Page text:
Montana authorities post speed limits to alert drivers to the maximum legal speed on any given road. These include daytime speed limits, which are in effect from 30 minutes before sunrise until 30 minutes after sunset, and nighttime speed limits for all other times.
The New Year brought some encouraging news for Montana residents. The Montana Highway Patrol reported that the number of people killed on the state's roads in 2014 was significantly fewer than in 2013. Motor vehicle accidents claimed 192 lives in 2014 as compared to 229 in 2013, a 16 percent drop.
Montana residents are familiar with winter driving. Yet every year accidents occur because someone failed to take winter weather and road conditions into account when driving. This holiday season may be a good time to review some safe winter driving tips.
Montana is a big state, and most Montanans are used to driving long distances. When traffic on rural highways is light, a person can save a lot of time by driving fast. Four Montana state legislators are now working on separate bills that would increase the daytime speed limit on interstates in Montana to 80 m.p.h. and in the case of one stretch of road, 85 m.p.h.
Traffic in Billings can be heavy, and heavy traffic increases the risk of car accidents. Recently Billings police identified the intersections in town where a significant number of motor vehicle accidents occur. According to police the most accident-prone intersection is in the Heights, where Main Street crosses Lake Elmo Drive.
If you've been injured in an auto accident caused by a negligent driver in Montana, you have the right to sue that driver and recover monetary damages. But you have a limited time in which to do so. There are time limits, known as statutes of limitation, within which you must commence your suit.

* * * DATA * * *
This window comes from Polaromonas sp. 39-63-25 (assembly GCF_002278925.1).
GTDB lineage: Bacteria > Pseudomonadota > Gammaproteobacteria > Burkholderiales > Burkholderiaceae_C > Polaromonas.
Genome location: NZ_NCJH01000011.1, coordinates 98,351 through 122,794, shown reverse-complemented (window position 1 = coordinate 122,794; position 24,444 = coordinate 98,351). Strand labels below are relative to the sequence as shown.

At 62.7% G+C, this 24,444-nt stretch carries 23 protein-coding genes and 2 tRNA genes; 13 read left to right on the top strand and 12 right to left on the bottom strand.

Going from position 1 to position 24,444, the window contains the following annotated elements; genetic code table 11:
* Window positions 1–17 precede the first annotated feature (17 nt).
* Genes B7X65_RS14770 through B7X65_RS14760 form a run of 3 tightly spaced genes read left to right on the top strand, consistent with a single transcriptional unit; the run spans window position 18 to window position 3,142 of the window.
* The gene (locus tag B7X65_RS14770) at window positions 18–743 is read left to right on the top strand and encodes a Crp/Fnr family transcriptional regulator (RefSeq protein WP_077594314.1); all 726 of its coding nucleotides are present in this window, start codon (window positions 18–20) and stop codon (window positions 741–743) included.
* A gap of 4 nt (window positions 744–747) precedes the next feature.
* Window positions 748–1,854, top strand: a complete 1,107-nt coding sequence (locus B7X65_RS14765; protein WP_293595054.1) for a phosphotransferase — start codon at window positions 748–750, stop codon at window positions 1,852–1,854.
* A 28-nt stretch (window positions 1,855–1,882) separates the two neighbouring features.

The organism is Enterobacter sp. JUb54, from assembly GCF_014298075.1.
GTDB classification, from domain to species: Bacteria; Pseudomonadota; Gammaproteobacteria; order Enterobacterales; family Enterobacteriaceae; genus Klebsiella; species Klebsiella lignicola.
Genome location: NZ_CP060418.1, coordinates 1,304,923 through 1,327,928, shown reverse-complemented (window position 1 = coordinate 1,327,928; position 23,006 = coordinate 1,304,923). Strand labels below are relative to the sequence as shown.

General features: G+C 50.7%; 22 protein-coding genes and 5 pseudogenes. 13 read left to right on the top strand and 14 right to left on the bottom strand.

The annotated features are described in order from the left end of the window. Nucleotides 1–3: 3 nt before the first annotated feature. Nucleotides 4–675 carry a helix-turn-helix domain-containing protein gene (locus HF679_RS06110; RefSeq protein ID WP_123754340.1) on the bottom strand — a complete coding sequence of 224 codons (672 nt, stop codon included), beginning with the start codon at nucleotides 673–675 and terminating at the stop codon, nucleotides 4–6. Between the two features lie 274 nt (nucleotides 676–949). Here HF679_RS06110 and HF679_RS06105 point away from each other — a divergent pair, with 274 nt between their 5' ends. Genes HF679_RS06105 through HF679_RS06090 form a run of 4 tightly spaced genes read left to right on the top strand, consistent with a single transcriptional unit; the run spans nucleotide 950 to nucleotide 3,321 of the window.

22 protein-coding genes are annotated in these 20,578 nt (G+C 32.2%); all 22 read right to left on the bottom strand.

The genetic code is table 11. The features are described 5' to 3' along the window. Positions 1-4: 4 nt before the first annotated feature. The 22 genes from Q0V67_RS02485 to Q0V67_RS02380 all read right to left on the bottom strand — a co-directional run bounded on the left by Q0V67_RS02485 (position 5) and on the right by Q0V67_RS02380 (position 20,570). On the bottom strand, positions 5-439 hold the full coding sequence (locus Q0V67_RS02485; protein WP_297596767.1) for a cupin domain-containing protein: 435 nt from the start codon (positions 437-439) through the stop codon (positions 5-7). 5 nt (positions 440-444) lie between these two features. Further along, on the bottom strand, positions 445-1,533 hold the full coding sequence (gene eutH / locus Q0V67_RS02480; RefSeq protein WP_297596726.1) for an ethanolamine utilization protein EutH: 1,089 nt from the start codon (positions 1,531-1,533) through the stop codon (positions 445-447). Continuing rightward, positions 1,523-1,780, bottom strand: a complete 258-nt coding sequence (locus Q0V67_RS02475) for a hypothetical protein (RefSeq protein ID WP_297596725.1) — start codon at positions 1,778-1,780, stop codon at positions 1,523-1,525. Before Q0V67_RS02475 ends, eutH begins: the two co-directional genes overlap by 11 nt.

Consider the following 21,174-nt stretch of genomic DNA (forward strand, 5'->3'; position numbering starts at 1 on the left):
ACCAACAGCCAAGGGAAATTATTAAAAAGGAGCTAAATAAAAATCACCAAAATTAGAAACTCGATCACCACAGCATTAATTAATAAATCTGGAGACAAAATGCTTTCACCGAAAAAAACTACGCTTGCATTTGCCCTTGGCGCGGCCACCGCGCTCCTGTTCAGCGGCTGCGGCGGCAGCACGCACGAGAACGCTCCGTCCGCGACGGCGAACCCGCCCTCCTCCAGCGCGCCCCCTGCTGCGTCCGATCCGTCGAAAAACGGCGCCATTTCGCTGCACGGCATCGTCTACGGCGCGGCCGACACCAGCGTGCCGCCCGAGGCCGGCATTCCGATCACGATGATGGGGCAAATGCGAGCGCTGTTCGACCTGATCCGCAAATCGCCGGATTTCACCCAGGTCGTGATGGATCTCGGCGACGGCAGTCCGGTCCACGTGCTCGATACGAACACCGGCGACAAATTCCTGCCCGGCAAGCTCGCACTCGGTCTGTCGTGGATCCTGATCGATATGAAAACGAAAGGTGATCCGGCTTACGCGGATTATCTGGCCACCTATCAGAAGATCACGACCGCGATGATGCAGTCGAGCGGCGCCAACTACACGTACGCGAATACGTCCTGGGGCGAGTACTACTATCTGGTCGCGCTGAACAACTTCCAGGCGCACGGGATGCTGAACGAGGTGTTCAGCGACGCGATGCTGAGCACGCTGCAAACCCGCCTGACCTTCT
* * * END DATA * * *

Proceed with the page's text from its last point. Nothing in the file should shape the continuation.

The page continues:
A head-on collision at highway speeds is a violent event that often results in serious injury or death. Tragically, this was the outcome of an auto accident that occurred recently on U.S. Highway 93 northwest of Whitefish. A 23-year-old woman from Montana died and two other people were injured when their vehicles collided head-on.
After a serious car accident, victims are often groping for answers. If you were injured and the other driver was at fault, you may be entitled to monetary damages. But in many accidents the investigation will reveal that both drivers were partly at fault. Does that prevent you from making a claim in Montana? It depends.
When vehicles collide head-on at highway speeds, the results are often fatal. That was unfortunately the case when a head-on collision occurred recently near Alzada, Montana on U.S. Highway 212. A 16-year-old boy from South Dakota was killed in the crash.
The Montana Highway Patrol's mission is to make the state's roadways as safe as possible for motorists. But they can't be everywhere at once, and they can't prevent every car accident. So far this year 88 people have lost their lives on Montana roads. This compares to 111 traffic fatalities in the state last year.